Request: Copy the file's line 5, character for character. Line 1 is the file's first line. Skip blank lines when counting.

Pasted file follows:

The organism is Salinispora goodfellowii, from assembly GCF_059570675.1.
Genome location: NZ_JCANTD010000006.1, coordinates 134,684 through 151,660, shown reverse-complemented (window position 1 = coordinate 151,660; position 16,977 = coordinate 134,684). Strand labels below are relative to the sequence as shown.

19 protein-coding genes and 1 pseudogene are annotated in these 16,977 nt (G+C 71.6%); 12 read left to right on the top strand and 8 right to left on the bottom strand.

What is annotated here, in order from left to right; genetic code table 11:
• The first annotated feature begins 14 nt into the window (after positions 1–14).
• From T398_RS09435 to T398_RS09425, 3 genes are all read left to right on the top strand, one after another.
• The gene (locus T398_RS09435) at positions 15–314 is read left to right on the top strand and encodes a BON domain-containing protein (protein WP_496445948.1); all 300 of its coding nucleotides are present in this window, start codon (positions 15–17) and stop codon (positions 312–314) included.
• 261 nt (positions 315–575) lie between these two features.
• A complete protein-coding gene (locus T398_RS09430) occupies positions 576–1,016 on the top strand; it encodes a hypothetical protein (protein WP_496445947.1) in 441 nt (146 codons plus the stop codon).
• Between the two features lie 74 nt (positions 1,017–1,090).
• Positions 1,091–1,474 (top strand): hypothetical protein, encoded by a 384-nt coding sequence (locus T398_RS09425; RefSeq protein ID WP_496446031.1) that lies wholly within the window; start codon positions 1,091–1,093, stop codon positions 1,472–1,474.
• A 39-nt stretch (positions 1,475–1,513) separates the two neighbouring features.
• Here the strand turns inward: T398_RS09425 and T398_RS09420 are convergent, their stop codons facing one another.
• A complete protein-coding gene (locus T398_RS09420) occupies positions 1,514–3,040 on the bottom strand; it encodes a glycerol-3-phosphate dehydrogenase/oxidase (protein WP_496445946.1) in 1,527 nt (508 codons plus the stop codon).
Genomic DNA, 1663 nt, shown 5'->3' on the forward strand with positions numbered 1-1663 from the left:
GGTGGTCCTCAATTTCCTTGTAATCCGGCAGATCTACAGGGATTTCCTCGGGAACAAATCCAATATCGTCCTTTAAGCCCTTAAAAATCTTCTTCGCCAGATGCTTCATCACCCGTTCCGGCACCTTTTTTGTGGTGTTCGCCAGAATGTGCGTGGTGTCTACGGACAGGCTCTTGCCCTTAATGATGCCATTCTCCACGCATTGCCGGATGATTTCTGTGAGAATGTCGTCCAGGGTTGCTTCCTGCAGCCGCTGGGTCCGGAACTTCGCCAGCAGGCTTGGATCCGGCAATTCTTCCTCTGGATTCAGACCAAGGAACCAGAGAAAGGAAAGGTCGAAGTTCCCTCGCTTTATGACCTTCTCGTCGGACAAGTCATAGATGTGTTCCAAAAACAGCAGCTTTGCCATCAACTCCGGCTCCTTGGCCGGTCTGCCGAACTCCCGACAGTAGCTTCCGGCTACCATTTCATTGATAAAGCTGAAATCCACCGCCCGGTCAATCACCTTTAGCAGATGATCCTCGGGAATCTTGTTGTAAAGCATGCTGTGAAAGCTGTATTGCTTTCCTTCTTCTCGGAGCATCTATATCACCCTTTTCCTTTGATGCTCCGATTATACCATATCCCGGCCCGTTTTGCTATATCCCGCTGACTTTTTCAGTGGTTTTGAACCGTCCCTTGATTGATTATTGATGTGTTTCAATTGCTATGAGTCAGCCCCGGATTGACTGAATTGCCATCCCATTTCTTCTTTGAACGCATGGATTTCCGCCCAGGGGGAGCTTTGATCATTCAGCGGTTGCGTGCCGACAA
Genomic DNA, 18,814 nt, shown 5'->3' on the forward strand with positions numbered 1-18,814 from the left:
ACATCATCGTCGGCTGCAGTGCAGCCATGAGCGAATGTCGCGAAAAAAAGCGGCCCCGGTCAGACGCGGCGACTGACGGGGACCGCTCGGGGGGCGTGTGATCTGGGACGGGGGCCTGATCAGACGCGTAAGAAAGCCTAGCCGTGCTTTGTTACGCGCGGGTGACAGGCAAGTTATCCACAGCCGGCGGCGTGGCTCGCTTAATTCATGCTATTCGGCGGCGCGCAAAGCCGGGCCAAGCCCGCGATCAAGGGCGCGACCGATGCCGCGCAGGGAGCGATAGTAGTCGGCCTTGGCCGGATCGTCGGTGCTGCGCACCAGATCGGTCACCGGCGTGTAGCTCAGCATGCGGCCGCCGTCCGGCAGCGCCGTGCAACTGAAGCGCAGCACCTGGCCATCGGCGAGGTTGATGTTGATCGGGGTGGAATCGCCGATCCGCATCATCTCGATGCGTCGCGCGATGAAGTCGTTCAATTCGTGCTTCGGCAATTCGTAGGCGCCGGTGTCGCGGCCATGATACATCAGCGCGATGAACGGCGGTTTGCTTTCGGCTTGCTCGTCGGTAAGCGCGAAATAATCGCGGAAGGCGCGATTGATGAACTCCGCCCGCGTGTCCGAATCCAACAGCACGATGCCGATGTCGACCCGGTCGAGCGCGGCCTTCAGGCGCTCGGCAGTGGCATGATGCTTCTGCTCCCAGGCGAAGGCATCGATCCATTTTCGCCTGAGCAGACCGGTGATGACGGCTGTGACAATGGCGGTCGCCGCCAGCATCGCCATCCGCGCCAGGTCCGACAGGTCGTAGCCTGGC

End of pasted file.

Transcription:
• The first annotated feature begins 14 nt into the window (after positions 1–14).